With the holidays come all the extra opportunities for festive eating and drinking. Here’s Augustine imagining a cheesy paradise:
Fidelis promissor reddes Verecundo pro rure illo eius Cassiciaco, ubi ab aestu saeculi requievimus in te, amoenitatem sempiterne virentis paradisi tui, quoniam dimisisti ei peccata super terram in monte incaseato, monte tuo, monte uberi (Augustine, Confessions 9.3.5)
You are faithful in your promise—and for the use of his villa in Cassiciacum where we rested in you apart from the strain of this world—you are rewarding Verecundus with the delights of your eternally green garden. You have forgiven his earthly sins on the mountain where there is cheese, your mountain, the mountain of abundance.
The phrase in monte incaseato can strike the reader as odd. Thomas Williams renders it as “the mountain flowing with milk.” Sarah Ruden highlights and amplifies the wordplay with the site of Verecundus’s villa and translates it as “the mountain of Cassiciacum’s choice cheese.” Both Williams and Ruden note that it’s a citation of Ps 68:16-17 (67:16-17) in the Old Latin. Both Williams and J.J. O’Donnell cite Augustine’s explanation of this verse in the Enarrationes in Psalmos 67:22:
Hunc autem montem consequenter dicit “montem Dei, montem uberem, montem incaseatum, vel montem pinguem” … Sed quem montem intellegere debemus “montem Dei, montem uberem, montem incaseatum,” nisi eumdem Dominum Christum … Ipse est mons incaseatus, propter parvulos gratia tamquam lacte nutriendos; nam et ipsum lac, unde fit caseus, miro modo significat gratiam; manat quippe ex abundantia viscerum maternorum, et misericordia delectabili parvulis gratis infunditur.
This mountain is suitably called, “the mountain of God, the mountain of abundance, the mountain where there is cheese,” or “the mountain of fat.” … How ought we to understand this mountain to be anything other than Christ the Lord? … He is the mountain of cheese, since his little ones are fed with grace as with milk … For milk itself from which comes cheese, miraculously symbolizes grace, gushing abundantly from the breasts of mothers and poured forth upon the little ones with delicious compassion.
How did this mountain of cheese get into Augustine’s Psalter? As is so often the case with the interesting, odd, or otherwise noteworthy renderings in the Old Latin or Vulgate Psalms, the cheese was delivered via the Septuagint.
Here are the relevant phrases in the Masoretic text of Ps 68:16-17, with the word in question underlined:
har gabnūnnîm har-bāšān
hāhār ḥāmad ʾĕlōhîm lǝšibtô
The word in question here, gabnūnnîm, derives from the root g.b.n., which occurs sparingly in the Hebrew Bible. It is used in reference to a person with a hunched back (Lev 21:20) and in its form here, the plural of gabnōn, extends that meaning metaphorically to describe the shape of a mountain. Consequently, the NRSV renders gabnūnnîm in Ps 68 as “many-peaked.” Here’s my translation:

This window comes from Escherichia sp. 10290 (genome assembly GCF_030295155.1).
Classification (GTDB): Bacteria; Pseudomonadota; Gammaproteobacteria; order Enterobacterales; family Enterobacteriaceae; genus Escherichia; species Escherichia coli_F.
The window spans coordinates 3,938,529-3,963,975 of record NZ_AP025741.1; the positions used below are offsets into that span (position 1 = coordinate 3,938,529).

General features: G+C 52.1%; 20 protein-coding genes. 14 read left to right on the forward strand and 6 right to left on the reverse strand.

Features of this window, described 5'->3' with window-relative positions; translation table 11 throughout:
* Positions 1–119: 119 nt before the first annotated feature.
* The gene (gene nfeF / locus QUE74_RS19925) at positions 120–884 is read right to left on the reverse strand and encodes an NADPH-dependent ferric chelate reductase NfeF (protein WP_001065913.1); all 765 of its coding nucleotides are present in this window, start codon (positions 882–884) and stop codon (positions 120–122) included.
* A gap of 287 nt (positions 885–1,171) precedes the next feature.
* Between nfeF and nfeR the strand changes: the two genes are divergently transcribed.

mountain of God, mountain of Bashan
humpbacked mountain, mountain of Bashan
the mountain where God desires to make his dwelling.
However, the root g.b.n. can also refer to curds or cheese—(as it still does in Modern Hebrew, gǝbînâ)—and as the parallelism in Job 10:10 shows:
hălōʾ keḥālāb tattîkēnî
Haven’t you poured me out like milk?
And congealed me like cheese?
Faced with gabnūnnîm in Psalm 68, the LXX chose the tasty fermented dairy food:
ὄρος τοῦ θεοῦ, ὄρος πῖον,
ὄρος τετυρωμένον, ὄρος πῖον.
τὸ ὄρος, ὃ εὐδόκησεν ὁ θεὸς κατοικεῖν ἐν αὐτῷ;
God’s mountain, a fertile mountain,
a curdled mountain, a fertile mountain
the mountain on which God has chosen to dwell
This is what we see in the Old Latin quoted by Augustine:
montem dei, montem uberem,
mons incaseatum, mons pinguem (Augustine’s text)
mountain of God, mountain of abundance,
mountain where there is cheese, mountain of fat
For comparison, here’s the Old Latin edition of Sabatier:
montem dei, montem uberum.
montem caseatum, montem uberem (Sabatier edition)
mountain of God, mountain of abundance,
cheesy (or curdled) mountain, mountain of abundance
Ever the party-pooper, Jerome leaves no traces of cheese on the mountain in the Vulgate:
mons Dei mons pinguis
mons excelsus mons pinguis
mountain of God, mountain of fat,
high mountain, mountain of fat.
The imagery of uninhabited land full of processed or manufactured food can be found in several places in the Hebrew Bible, most notably the repeated reference to Canaan as “the land flowing with milk and honey,” but also visions of the hills flowing with sweet wine (Amos 9:13) and mountains flowing with milk (Joel 3:18). The utopian vision of a mountain with food ready to hand has a long life. Harry McClintock’s famous 1928 recording of the “The Big Rock Candy Mountain” describes hens who lay soft-boiled eggs, revels in the “the little streams of alcohol” that “come a-trickling down the rocks” and “a lake of stew, and of whiskey too” where “you can paddle all around ‘em in a big canoe.”
As always, whatever mountain you choose to graze on this holiday season, consume responsibly.
Thomas M. Bolin is Professor of Religious Studies & Classical Studies at St. Norbert College in Wisconsin.